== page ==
Lawyers and Lawsuits

Finding a Lawyer

If your lawyer does a lousy job on your case, for what reasons can you sue for malpractice?

You may be able to pursue a claim of legal malpractice against your lawyer if he or she caused harm to your case and that, absent the legal malpractice, there is a reasonable probability that you would have had a good case and prevailed. Legal malpractice claims are sometimes based on contract law, breach of fiduciary duty, and negligence. If your lawyer violates the attorney-client agreement, then he or she may have breached the contract and may be liable for liquated damages under contract law.

The lawyer–client relationship is one that creates a special relationship and special duties of care placed upon the professional—the lawyer. In some circumstances, the lawyer may be liable for breaching a fiduciary duty if he or she did not provide loyalty and confidentiality to his client.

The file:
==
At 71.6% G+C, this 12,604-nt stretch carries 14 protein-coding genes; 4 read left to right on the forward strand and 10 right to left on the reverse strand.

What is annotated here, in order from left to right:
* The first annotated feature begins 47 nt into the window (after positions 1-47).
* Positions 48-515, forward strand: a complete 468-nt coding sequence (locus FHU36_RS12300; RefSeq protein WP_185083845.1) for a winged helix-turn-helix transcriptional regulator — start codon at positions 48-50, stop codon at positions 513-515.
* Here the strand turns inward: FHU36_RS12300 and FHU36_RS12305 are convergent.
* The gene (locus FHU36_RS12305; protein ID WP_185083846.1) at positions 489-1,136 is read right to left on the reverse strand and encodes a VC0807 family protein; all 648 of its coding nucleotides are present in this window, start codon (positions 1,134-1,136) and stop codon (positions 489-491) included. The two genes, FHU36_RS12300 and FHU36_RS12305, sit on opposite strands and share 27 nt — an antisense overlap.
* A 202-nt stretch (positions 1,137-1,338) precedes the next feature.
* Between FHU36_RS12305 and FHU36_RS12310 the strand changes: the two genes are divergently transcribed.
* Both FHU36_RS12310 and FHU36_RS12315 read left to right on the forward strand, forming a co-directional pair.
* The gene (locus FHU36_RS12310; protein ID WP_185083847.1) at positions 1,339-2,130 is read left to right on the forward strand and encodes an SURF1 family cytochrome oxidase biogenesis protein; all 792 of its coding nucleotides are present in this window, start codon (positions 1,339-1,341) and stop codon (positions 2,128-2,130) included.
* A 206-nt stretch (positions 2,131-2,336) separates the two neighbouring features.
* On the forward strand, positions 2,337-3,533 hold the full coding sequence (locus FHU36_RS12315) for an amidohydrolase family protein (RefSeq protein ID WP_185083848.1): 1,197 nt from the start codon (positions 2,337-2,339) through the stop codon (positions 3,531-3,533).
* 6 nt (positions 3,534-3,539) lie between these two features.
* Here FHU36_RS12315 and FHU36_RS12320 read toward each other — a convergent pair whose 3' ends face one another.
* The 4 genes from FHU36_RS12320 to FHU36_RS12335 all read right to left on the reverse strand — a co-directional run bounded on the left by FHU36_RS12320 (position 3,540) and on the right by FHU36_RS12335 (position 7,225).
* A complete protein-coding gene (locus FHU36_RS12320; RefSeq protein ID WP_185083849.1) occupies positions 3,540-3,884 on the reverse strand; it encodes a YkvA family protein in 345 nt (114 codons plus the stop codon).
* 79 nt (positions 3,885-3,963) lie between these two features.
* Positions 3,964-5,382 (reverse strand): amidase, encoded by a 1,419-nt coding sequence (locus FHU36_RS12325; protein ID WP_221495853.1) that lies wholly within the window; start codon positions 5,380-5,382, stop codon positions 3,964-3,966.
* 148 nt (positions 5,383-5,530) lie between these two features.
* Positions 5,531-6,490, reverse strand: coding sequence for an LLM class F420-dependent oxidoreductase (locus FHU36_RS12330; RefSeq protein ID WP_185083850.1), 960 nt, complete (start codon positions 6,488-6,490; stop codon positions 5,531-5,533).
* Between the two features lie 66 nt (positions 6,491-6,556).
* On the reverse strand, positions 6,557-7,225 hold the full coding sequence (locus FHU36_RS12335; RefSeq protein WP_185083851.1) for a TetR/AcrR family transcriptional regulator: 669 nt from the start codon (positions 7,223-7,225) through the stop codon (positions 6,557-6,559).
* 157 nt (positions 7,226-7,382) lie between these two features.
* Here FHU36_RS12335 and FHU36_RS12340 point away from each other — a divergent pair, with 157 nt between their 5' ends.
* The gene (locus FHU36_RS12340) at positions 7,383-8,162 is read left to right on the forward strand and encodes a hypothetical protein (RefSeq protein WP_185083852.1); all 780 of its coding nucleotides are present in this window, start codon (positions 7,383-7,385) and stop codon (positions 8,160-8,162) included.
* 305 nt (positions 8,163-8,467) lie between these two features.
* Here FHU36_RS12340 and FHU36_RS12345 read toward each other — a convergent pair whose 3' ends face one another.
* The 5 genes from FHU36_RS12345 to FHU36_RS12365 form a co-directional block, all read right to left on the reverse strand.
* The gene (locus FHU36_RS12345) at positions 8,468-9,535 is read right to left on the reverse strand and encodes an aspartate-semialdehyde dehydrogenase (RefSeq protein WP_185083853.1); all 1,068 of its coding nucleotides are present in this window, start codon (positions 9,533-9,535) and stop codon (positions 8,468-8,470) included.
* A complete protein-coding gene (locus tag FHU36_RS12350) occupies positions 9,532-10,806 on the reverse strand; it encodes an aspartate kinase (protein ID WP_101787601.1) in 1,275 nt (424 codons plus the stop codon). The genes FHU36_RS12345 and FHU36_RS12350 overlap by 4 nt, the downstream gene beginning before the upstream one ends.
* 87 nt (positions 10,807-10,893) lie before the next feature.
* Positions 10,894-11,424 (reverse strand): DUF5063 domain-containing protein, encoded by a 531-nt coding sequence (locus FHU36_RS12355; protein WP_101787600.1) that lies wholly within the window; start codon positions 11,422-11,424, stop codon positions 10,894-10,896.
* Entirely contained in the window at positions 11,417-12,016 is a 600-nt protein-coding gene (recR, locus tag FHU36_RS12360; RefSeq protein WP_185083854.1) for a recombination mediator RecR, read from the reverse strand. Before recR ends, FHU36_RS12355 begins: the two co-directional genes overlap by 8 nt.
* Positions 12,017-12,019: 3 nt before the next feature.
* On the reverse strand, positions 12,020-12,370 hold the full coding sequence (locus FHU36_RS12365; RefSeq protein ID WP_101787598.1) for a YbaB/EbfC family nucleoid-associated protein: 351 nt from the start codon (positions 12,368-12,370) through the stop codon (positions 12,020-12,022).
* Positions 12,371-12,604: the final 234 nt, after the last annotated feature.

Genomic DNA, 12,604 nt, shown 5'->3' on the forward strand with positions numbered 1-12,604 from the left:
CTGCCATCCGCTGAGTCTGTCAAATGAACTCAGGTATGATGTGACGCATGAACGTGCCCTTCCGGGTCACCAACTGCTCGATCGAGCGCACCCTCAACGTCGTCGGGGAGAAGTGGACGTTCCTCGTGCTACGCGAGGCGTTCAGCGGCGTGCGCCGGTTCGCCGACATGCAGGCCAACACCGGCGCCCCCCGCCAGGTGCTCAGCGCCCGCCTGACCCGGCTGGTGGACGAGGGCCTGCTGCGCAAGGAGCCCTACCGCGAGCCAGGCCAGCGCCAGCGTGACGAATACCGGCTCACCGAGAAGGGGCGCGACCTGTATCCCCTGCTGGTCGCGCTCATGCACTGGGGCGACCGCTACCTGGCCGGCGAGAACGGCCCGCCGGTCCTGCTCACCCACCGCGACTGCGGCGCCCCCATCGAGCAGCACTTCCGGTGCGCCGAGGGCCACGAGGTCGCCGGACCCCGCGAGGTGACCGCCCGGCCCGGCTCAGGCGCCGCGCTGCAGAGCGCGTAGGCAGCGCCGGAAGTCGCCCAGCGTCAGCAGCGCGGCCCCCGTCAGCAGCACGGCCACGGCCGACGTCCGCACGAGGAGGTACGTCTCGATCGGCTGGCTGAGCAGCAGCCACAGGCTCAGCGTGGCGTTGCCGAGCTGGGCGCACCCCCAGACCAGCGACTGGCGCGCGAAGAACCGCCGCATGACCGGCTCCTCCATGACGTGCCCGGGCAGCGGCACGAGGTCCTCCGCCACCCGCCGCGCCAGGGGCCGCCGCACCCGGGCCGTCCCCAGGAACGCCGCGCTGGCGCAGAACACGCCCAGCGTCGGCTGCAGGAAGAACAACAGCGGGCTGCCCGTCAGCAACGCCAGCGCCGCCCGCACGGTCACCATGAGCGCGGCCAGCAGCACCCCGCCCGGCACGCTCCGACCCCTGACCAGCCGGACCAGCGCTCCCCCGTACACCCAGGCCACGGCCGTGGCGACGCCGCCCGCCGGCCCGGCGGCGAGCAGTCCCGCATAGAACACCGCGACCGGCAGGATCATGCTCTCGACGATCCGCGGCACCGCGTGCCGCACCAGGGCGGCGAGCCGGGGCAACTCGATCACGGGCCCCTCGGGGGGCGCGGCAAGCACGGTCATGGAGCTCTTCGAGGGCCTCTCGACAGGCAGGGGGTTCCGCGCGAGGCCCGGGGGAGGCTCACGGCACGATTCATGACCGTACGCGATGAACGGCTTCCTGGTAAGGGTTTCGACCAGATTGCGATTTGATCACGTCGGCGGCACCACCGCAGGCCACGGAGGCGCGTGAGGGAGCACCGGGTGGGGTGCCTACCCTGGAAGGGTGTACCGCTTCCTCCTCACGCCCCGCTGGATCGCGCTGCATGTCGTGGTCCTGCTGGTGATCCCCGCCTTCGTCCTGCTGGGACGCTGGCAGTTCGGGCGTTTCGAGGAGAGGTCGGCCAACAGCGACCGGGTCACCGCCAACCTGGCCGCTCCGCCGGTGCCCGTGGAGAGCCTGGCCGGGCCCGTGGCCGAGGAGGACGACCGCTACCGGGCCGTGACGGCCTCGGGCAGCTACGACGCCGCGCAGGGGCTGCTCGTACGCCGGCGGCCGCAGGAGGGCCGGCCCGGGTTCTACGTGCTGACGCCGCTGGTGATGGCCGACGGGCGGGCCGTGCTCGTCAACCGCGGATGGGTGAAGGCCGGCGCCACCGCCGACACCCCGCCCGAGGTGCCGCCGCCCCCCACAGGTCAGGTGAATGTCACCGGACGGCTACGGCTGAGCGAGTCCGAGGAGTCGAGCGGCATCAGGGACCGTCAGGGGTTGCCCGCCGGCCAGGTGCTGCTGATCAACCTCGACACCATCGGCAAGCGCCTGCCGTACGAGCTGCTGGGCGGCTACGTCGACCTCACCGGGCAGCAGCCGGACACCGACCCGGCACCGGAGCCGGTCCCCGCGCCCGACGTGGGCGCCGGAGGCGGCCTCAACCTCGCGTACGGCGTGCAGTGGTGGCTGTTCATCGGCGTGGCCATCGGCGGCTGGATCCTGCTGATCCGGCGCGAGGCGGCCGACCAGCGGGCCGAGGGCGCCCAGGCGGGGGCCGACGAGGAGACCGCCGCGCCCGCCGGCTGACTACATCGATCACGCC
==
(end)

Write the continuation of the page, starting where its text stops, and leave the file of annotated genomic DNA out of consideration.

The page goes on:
Most legal malpractice claims are pursued under a theory of tort law and this makes sense because another name for malpractice is professional negligence. In a legal malpractice case based on negligence, the client asserts that the lawyer failed to exercise the level of care, skill, and knowledge normally provided by a lawyer. Legal malpractice cases are very difficult to prove, as generally the plaintiff must show that he or she would have prevailed in the underlying legal matter without the lawyer’s negligence.

It is even harder to prevail in a legal malpractice case arising out of a criminal matter because courts require a plaintiff to present a colorable claim (appearance of plausibility but actually deceptive) of innocence before prevailing.


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